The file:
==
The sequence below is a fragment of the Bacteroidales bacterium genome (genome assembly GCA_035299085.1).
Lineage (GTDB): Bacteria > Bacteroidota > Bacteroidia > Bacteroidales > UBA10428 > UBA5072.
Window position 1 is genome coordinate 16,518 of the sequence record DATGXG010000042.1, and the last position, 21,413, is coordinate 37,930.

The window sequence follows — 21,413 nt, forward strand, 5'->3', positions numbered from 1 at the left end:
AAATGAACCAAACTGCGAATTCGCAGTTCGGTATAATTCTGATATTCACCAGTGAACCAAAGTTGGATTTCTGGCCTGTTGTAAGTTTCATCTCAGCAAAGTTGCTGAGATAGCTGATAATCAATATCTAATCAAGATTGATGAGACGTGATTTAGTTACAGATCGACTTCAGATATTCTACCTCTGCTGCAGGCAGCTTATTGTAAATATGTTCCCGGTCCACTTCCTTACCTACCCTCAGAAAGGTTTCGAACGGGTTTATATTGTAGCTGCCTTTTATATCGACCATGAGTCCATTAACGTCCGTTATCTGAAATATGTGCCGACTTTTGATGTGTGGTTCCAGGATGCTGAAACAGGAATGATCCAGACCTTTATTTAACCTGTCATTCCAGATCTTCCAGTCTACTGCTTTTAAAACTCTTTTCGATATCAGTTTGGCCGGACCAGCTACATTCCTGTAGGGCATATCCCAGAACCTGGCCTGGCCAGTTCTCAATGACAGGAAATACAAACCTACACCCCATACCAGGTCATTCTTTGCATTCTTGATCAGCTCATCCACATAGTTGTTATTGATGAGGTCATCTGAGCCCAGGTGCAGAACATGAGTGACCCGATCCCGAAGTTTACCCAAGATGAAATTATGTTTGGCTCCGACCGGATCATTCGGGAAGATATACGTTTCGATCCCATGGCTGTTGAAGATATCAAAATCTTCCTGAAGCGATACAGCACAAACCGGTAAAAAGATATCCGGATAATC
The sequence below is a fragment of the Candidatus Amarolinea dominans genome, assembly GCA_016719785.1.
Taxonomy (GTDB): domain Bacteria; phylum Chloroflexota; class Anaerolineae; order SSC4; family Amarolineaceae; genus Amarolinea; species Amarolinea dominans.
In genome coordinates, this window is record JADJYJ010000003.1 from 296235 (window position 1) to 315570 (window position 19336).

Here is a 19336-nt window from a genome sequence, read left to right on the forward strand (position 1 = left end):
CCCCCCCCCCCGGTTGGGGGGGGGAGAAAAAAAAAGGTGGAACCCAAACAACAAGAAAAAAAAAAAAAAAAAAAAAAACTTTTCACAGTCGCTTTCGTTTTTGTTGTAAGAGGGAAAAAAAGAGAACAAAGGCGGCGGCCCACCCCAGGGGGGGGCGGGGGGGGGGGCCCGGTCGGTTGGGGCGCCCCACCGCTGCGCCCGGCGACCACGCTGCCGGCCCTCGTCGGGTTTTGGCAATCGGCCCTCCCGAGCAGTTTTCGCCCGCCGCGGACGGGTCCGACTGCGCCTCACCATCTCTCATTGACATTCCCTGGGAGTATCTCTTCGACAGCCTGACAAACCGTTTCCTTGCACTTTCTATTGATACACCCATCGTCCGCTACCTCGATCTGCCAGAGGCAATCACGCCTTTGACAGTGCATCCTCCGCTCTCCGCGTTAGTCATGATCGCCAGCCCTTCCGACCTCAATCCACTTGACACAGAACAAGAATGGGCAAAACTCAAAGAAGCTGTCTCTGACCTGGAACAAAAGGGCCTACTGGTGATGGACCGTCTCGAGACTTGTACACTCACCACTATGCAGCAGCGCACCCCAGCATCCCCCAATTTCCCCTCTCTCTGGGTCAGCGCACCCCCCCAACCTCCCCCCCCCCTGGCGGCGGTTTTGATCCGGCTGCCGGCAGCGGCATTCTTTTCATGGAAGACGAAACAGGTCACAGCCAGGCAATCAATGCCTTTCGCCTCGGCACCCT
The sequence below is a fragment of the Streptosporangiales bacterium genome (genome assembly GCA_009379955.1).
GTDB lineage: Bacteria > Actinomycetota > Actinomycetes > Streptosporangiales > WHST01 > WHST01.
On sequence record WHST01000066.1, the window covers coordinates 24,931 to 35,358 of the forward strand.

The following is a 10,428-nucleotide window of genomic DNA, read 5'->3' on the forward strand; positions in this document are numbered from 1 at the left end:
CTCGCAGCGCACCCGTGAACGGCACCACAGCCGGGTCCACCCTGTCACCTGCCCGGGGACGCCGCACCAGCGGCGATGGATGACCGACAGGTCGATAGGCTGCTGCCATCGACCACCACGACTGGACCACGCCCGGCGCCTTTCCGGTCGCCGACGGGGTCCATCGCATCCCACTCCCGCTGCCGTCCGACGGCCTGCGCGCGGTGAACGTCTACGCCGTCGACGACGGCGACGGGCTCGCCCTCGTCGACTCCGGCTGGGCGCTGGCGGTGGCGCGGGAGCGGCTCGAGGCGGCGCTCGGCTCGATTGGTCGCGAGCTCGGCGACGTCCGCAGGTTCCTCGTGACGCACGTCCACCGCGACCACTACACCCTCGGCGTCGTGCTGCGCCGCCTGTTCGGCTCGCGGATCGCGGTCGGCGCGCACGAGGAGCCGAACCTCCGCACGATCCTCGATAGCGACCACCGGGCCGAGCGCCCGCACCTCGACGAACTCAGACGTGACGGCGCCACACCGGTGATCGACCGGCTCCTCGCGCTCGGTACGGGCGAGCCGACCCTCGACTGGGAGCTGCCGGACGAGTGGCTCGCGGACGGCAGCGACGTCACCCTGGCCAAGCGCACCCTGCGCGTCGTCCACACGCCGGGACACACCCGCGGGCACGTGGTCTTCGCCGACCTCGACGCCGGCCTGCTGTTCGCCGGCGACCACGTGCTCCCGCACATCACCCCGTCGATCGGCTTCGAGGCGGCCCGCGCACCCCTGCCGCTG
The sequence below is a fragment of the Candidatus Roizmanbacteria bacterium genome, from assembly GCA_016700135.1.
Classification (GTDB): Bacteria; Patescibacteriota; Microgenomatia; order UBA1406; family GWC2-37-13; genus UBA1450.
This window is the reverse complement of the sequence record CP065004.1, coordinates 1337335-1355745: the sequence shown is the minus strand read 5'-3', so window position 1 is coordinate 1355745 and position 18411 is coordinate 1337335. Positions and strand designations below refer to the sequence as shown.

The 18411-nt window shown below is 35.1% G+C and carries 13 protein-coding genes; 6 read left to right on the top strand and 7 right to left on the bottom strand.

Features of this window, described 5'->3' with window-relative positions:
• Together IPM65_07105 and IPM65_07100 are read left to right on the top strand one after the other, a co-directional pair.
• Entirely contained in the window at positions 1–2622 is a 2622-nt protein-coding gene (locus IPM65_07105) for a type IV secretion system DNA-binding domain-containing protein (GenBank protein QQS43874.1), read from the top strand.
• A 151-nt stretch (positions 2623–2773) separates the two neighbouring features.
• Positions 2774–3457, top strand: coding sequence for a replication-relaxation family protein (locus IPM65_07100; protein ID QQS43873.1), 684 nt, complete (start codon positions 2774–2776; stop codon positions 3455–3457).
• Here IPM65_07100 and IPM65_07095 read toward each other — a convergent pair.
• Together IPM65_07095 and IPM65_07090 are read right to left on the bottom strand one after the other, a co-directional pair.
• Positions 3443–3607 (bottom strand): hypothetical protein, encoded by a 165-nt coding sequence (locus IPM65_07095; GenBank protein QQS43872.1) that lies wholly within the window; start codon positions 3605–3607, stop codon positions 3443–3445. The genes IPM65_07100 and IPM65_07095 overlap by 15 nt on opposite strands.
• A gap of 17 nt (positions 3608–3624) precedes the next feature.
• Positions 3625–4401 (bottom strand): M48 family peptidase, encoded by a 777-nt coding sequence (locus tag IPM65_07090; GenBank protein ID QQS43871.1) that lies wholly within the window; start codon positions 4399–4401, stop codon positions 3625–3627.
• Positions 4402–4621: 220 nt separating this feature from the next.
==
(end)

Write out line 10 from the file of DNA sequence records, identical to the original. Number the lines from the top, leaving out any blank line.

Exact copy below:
CCCCCCCCCCCGGTTGGGGGGGGGAGAAAAAAAAAGGTGGAACCCAAACAACAAGAAAAAAAAAAAAAAAAAAAAAAACTTTTCACAGTCGCTTTCGTTTTTGTTGTAAGAGGGAAAAAAAGAGAACAAAGGCGGCGGCCCACCCCAGGGGGGGGCGGGGGGGGGGGCCCGGTCGGTTGGGGCGCCCCACCGCTGCGCCCGGCGACCACGCTGCCGGCCCTCGTCGGGTTTTGGCAATCGGCCCTCCCGAGCAGTTTTCGCCCGCCGCGGACGGGTCCGACTGCGCCTCACCATCTCTCATTGACATTCCCTGGGAGTATCTCTTCGACAGCCTGACAAACCGTTTCCTTGCACTTTCTATTGATACACCCATCGTCCGCTACCTCGATCTGCCAGAGGCAATCACGCCTTTGACAGTGCATCCTCCGCTCTCCGCGTTAGTCATGATCGCCAGCCCTTCCGACCTCAATCCACTTGACACAGAACAAGAATGGGCAAAACTCAAAGAAGCTGTCTCTGACCTGGAACAAAAGGGCCTACTGGTGATGGACCGTCTCGAGACTTGTACACTCACCACTATGCAGCAGCGCACCCCAGCATCCCCCAATTTCCCCTCTCTCTGGGTCAGCGCACCCCCCCAACCTCCCCCCCCCCTGGCGGCGGTTTTGATCCGGCTGCCGGCAGCGGCATTCTTTTCATGGAAGACGAAACAGGTCACAGCCAGGCAATCAATGCCTTTCGCCTCGGCACCCT